2. While a language is a language from the point of view of learning a new one, they aren't from the point of view of the application. A Turing machine can, in principal, be used to create a database backed web site - but that doesn't make it a practical tool for the job.

    5. While there are other programmers or even lifeless books that are smarter than you, and you can learn from them, sometimes the best way to learn something is to do it yourself.

    You can also learn something you already know better by teaching it to someone else.  You can use this to learn something better - by pretending to teach it to yourself the first time.

    7. Change is inevitable.  Except from vending machines.

    But you should also consider the evolution of computer languages.  In Evolution, the new species isn't better, it's just different.  The environment decides if it will live or go extinct.  Consider the C family tree.  Was C better than BCPL?  Well, structures are handy.  I mean, it's a real pain to create linked lists without them.  People did that in BCPL, though.  Was C++ better than C?  Operator overloading may be handy, but it can also be misused to obfuscate the code.  And, calling methods can be much higher overhead than C ever had.  It isn't always worth it.  And Java doesn't generally compile to the bare metal.  Each variant has trade offs.  So companies that say that they'll only use Java have chosen to hammer in nails with a lovely screwdriver.  And not a loose screw in sight.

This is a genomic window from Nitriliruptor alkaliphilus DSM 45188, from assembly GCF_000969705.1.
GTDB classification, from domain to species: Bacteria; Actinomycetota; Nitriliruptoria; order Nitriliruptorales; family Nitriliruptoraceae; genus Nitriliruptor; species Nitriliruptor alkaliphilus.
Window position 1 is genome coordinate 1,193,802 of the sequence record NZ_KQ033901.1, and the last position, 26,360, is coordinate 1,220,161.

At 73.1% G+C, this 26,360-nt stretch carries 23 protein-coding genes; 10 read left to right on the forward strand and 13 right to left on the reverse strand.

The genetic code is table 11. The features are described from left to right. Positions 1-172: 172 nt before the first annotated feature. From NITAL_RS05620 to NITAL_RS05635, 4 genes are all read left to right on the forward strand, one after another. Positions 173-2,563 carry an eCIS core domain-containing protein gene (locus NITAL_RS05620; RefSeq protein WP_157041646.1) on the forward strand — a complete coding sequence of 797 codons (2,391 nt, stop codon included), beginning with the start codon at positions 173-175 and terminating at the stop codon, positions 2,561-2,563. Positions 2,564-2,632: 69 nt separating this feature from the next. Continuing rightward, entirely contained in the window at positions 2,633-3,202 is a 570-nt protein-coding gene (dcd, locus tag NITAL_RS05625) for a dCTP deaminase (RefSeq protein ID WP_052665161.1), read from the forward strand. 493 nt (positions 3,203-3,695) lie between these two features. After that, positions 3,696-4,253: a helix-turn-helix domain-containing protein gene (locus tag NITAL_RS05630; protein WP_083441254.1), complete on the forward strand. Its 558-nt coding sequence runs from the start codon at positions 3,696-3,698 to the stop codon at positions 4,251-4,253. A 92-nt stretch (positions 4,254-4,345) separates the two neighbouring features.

13. When you do a code review, review the code, not the coder.  But it's up to the coder to not take it personally.

    15. I don't use smileys to indicate humor ;-)  Feel free to laugh at the jokes - or not.  When the tree falls - or stands, in the woods, I don't hear it.

    19: All code needs to be rewritten.  But that doesn't mean it should be.

    20: Take your time. I type at around 70 words  a minute.  I hand-write at about 7. But if i hand write out code, then type it in, more total time has been spent, and fewer bugs result.  This takes less time than the resulting debugging.  And yet, I can kick out another 800 lines a day this way.  That's hardly slow.